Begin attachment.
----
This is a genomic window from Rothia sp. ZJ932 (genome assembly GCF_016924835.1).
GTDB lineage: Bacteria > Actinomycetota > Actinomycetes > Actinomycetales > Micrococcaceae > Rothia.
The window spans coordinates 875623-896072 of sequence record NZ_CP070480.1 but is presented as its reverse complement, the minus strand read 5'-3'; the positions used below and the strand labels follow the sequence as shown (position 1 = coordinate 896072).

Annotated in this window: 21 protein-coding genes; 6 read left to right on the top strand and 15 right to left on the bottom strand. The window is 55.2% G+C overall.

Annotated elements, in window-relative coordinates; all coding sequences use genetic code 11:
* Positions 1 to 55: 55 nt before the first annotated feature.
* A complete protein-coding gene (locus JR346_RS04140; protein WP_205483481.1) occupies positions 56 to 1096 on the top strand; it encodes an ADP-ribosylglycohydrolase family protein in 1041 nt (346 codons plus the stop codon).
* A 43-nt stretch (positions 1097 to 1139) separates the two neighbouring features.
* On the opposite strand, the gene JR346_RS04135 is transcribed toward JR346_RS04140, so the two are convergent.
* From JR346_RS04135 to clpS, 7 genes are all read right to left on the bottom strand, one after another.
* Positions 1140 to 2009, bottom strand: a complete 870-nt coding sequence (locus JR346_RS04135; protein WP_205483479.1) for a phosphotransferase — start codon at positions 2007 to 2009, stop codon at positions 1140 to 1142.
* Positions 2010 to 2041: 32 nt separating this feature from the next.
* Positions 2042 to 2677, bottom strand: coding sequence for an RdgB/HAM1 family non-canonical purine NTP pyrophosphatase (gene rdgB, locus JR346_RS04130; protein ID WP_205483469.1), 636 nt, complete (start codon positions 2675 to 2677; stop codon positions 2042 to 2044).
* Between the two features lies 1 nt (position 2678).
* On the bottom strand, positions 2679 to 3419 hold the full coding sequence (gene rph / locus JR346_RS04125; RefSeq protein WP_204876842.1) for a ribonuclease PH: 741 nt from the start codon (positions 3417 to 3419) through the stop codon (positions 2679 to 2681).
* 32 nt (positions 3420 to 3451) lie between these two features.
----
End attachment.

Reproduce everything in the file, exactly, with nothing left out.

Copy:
This is a genomic window from Rothia sp. ZJ932 (genome assembly GCF_016924835.1).
GTDB lineage: Bacteria > Actinomycetota > Actinomycetes > Actinomycetales > Micrococcaceae > Rothia.
The window spans coordinates 875623-896072 of sequence record NZ_CP070480.1 but is presented as its reverse complement, the minus strand read 5'-3'; the positions used below and the strand labels follow the sequence as shown (position 1 = coordinate 896072).

Annotated in this window: 21 protein-coding genes; 6 read left to right on the top strand and 15 right to left on the bottom strand. The window is 55.2% G+C overall.

Annotated elements, in window-relative coordinates; all coding sequences use genetic code 11:
* Positions 1 to 55: 55 nt before the first annotated feature.
* A complete protein-coding gene (locus JR346_RS04140; protein WP_205483481.1) occupies positions 56 to 1096 on the top strand; it encodes an ADP-ribosylglycohydrolase family protein in 1041 nt (346 codons plus the stop codon).
* A 43-nt stretch (positions 1097 to 1139) separates the two neighbouring features.
* On the opposite strand, the gene JR346_RS04135 is transcribed toward JR346_RS04140, so the two are convergent.
* From JR346_RS04135 to clpS, 7 genes are all read right to left on the bottom strand, one after another.
* Positions 1140 to 2009, bottom strand: a complete 870-nt coding sequence (locus JR346_RS04135; protein WP_205483479.1) for a phosphotransferase — start codon at positions 2007 to 2009, stop codon at positions 1140 to 1142.
* Positions 2010 to 2041: 32 nt separating this feature from the next.
* Positions 2042 to 2677, bottom strand: coding sequence for an RdgB/HAM1 family non-canonical purine NTP pyrophosphatase (gene rdgB, locus JR346_RS04130; protein ID WP_205483469.1), 636 nt, complete (start codon positions 2675 to 2677; stop codon positions 2042 to 2044).
* Between the two features lies 1 nt (position 2678).
* On the bottom strand, positions 2679 to 3419 hold the full coding sequence (gene rph / locus JR346_RS04125; RefSeq protein WP_204876842.1) for a ribonuclease PH: 741 nt from the start codon (positions 3417 to 3419) through the stop codon (positions 2679 to 2681).
* 32 nt (positions 3420 to 3451) lie between these two features.